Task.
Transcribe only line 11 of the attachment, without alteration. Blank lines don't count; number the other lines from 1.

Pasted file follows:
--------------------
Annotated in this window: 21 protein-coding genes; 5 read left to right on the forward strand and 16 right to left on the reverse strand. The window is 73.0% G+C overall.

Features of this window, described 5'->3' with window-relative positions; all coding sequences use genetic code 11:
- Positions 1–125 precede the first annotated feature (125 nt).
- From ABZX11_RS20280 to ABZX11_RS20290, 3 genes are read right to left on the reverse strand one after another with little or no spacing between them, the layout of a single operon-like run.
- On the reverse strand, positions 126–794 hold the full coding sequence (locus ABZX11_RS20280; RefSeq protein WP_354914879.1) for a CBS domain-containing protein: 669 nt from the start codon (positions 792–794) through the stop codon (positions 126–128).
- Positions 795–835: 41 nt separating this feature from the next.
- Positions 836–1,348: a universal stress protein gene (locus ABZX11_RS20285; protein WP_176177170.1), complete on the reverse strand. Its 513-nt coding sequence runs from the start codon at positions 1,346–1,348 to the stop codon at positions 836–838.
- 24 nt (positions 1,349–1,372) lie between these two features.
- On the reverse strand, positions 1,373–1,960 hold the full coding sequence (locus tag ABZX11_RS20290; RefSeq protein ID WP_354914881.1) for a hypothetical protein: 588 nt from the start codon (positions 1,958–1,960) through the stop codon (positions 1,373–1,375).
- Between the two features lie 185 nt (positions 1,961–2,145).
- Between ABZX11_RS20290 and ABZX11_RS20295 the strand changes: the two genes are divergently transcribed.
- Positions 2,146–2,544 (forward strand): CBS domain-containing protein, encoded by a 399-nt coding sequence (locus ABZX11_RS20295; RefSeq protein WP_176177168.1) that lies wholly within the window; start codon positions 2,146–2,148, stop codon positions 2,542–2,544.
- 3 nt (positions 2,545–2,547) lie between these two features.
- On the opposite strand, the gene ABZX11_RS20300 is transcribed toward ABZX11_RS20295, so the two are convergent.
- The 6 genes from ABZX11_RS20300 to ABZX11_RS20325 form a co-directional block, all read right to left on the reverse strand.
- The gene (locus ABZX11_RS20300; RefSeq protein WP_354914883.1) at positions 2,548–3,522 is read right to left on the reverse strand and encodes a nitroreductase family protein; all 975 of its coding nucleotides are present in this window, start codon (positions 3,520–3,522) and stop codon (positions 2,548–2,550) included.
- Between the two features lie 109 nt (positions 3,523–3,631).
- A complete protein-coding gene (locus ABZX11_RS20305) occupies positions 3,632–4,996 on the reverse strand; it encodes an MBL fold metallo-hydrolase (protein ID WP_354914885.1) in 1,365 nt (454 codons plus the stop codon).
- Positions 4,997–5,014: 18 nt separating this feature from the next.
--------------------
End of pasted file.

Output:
- Between ABZX11_RS20290 and ABZX11_RS20295 the strand changes: the two genes are divergently transcribed.